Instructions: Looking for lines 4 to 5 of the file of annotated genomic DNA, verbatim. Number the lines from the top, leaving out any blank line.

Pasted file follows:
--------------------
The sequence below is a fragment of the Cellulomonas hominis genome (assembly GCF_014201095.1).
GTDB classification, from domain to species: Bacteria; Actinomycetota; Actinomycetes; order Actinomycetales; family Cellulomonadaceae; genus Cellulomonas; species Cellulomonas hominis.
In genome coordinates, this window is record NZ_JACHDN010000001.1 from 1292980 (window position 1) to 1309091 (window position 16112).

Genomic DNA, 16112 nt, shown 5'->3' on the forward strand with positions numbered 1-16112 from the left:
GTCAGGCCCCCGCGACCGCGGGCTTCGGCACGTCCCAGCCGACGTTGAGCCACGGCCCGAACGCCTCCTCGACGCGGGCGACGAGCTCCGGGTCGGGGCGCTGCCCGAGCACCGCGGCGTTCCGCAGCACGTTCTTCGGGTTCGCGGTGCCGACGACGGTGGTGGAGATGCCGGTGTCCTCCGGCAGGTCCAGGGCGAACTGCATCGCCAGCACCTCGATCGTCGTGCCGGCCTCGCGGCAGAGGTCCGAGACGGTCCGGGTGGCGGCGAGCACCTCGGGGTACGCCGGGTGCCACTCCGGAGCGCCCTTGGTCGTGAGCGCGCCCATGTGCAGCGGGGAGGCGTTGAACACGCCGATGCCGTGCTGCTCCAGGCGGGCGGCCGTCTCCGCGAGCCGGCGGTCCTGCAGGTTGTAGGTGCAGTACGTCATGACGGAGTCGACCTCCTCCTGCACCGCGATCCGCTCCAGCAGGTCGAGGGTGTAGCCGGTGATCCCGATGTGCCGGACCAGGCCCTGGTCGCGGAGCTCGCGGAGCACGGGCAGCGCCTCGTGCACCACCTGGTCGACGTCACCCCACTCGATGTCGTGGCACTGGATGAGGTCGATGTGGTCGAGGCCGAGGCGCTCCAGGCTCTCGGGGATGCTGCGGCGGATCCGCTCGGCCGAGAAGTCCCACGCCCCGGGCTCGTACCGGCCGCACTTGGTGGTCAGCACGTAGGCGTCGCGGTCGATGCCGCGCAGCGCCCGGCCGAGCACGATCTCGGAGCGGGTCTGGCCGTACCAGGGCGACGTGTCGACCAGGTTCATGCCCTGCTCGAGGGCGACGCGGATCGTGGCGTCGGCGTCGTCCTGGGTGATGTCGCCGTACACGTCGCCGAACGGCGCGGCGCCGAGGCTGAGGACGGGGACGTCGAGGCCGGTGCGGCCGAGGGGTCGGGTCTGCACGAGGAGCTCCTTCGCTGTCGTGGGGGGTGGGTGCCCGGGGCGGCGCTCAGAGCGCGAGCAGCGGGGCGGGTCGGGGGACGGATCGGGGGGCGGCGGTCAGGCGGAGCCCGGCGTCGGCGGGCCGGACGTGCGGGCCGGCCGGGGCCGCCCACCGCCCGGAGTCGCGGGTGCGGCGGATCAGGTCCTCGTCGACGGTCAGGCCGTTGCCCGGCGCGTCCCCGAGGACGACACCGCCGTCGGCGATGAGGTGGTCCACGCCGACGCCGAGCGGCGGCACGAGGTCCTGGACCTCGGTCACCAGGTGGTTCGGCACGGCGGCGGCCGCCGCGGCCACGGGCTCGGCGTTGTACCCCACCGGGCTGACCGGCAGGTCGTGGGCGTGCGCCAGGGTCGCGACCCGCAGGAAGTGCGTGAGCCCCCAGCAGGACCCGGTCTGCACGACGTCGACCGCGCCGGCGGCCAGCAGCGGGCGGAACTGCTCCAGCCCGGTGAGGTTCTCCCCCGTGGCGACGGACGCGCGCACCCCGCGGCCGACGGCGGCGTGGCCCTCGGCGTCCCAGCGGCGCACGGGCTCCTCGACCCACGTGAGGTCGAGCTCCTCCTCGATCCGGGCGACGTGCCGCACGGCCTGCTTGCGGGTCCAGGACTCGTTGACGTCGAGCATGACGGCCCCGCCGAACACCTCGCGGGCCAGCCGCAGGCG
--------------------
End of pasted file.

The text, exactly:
Genomic DNA, 16112 nt, shown 5'->3' on the forward strand with positions numbered 1-16112 from the left:
GTCAGGCCCCCGCGACCGCGGGCTTCGGCACGTCCCAGCCGACGTTGAGCCACGGCCCGAACGCCTCCTCGACGCGGGCGACGAGCTCCGGGTCGGGGCGCTGCCCGAGCACCGCGGCGTTCCGCAGCACGTTCTTCGGGTTCGCGGTGCCGACGACGGTGGTGGAGATGCCGGTGTCCTCCGGCAGGTCCAGGGCGAACTGCATCGCCAGCACCTCGATCGTCGTGCCGGCCTCGCGGCAGAGGTCCGAGACGGTCCGGGTGGCGGCGAGCACCTCGGGGTACGCCGGGTGCCACTCCGGAGCGCCCTTGGTCGTGAGCGCGCCCATGTGCAGCGGGGAGGCGTTGAACACGCCGATGCCGTGCTGCTCCAGGCGGGCGGCCGTCTCCGCGAGCCGGCGGTCCTGCAGGTTGTAGGTGCAGTACGTCATGACGGAGTCGACCTCCTCCTGCACCGCGATCCGCTCCAGCAGGTCGAGGGTGTAGCCGGTGATCCCGATGTGCCGGACCAGGCCCTGGTCGCGGAGCTCGCGGAGCACGGGCAGCGCCTCGTGCACCACCTGGTCGACGTCACCCCACTCGATGTCGTGGCACTGGATGAGGTCGATGTGGTCGAGGCCGAGGCGCTCCAGGCTCTCGGGGATGCTGCGGCGGATCCGCTCGGCCGAGAAGTCCCACGCCCCGGGCTCGTACCGGCCGCACTTGGTGGTCAGCACGTAGGCGTCGCGGTCGATGCCGCGCAGCGCCCGGCCGAGCACGATCTCGGAGCGGGTCTGGCCGTACCAGGGCGACGTGTCGACCAGGTTCATGCCCTGCTCGAGGGCGACGCGGATCGTGGCGTCGGCGTCGTCCTGGGTGATGTCGCCGTACACGTCGCCGAACGGCGCGGCGCCGAGGCTGAGGACGGGGACGTCGAGGCCGGTGCGGCCGAGGGGTCGGGTCTGCACGAGGAGCTCCTTCGCTGTCGTGGGGGGTGGGTGCCCGGGGCGGCGCTCAGAGCGCGAGCAGCGGGGCGGGTCGGGGGACGGATCGGGGGGCGGCGGTCAGGCGGAGCCCGGCGTCGGCGGGCCGGACGTGCGGGCCGGCCGGGGCCGCCCACCGCCCGGAGTCGCGGGTGCGGCGGATCAGGTCCTCGTCGACGGTCAGGCCGTTGCCCGGCGCGTCCCCGAGGACGACACCGCCGTCGGCGATGAGGTGGTCCACGCCGACGCCGAGCGGCGGCACGAGGTCCTGGACCTCGGTCACCAGGTGGTTCGGCACGGCGGCGGCCGCCGCGGCCACGGGCTCGGCGTTGTACCCCACCGGGCTGACCGGCAGGTCGTGGGCGTGCGCCAGGGTCGCGACCCGCAGGAAGTGCGTGAGCCCCCAGCAGGACCCGGTCTGCACGACGTCGACCGCGCCGGCGGCCAGCAGCGGGCGGAACTGCTCCAGCCCGGTGAGGTTCTCCCCCGTGGCGACGGACGCGCGCACCCCGCGGCCGACGGCGGCGTGGCCCTCGGCGTCCCAGCGGCGCACGGGCTCCTCGACCCACGTGAGGTCGAGCTCCTCCTCGATCCGGGCGACGTGCCGCACGGCCTGCTTGCGGGTCCAGGACTCGTTGACGTCGAGCATGACGGCCCCGCCGAACACCTCGCGGGCCAGCCGCAGGCG